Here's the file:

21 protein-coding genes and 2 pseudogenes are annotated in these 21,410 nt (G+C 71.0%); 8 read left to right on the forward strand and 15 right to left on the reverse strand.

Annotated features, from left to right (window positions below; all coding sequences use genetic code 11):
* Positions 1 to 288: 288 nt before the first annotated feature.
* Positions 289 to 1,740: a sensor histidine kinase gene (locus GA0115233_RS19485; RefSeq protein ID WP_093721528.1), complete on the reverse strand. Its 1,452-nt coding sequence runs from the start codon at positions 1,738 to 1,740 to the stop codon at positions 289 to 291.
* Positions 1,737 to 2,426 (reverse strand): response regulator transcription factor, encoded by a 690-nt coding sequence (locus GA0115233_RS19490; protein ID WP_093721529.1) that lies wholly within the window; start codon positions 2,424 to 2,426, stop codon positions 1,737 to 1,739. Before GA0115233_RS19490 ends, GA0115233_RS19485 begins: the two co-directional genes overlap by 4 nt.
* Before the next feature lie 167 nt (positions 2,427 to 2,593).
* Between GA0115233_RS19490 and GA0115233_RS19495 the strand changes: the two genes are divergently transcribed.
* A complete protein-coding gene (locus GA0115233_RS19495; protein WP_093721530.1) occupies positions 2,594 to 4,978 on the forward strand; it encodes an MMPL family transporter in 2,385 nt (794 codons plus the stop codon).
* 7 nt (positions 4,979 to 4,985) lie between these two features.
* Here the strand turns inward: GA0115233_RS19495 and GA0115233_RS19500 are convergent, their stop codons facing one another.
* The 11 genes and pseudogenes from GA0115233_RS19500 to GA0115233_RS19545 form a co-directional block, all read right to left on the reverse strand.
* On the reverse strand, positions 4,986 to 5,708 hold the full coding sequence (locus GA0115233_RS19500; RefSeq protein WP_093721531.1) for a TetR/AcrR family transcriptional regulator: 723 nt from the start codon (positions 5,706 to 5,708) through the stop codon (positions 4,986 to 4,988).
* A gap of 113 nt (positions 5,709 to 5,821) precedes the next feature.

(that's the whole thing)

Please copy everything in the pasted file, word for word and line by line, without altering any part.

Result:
21 protein-coding genes and 2 pseudogenes are annotated in these 21,410 nt (G+C 71.0%); 8 read left to right on the forward strand and 15 right to left on the reverse strand.

Annotated features, from left to right (window positions below; all coding sequences use genetic code 11):
* Positions 1 to 288: 288 nt before the first annotated feature.
* Positions 289 to 1,740: a sensor histidine kinase gene (locus GA0115233_RS19485; RefSeq protein ID WP_093721528.1), complete on the reverse strand. Its 1,452-nt coding sequence runs from the start codon at positions 1,738 to 1,740 to the stop codon at positions 289 to 291.
* Positions 1,737 to 2,426 (reverse strand): response regulator transcription factor, encoded by a 690-nt coding sequence (locus GA0115233_RS19490; protein ID WP_093721529.1) that lies wholly within the window; start codon positions 2,424 to 2,426, stop codon positions 1,737 to 1,739. Before GA0115233_RS19490 ends, GA0115233_RS19485 begins: the two co-directional genes overlap by 4 nt.
* Before the next feature lie 167 nt (positions 2,427 to 2,593).
* Between GA0115233_RS19490 and GA0115233_RS19495 the strand changes: the two genes are divergently transcribed.
* A complete protein-coding gene (locus GA0115233_RS19495; protein WP_093721530.1) occupies positions 2,594 to 4,978 on the forward strand; it encodes an MMPL family transporter in 2,385 nt (794 codons plus the stop codon).
* 7 nt (positions 4,979 to 4,985) lie between these two features.
* Here the strand turns inward: GA0115233_RS19495 and GA0115233_RS19500 are convergent, their stop codons facing one another.
* The 11 genes and pseudogenes from GA0115233_RS19500 to GA0115233_RS19545 form a co-directional block, all read right to left on the reverse strand.
* On the reverse strand, positions 4,986 to 5,708 hold the full coding sequence (locus GA0115233_RS19500; RefSeq protein WP_093721531.1) for a TetR/AcrR family transcriptional regulator: 723 nt from the start codon (positions 5,706 to 5,708) through the stop codon (positions 4,986 to 4,988).
* A gap of 113 nt (positions 5,709 to 5,821) precedes the next feature.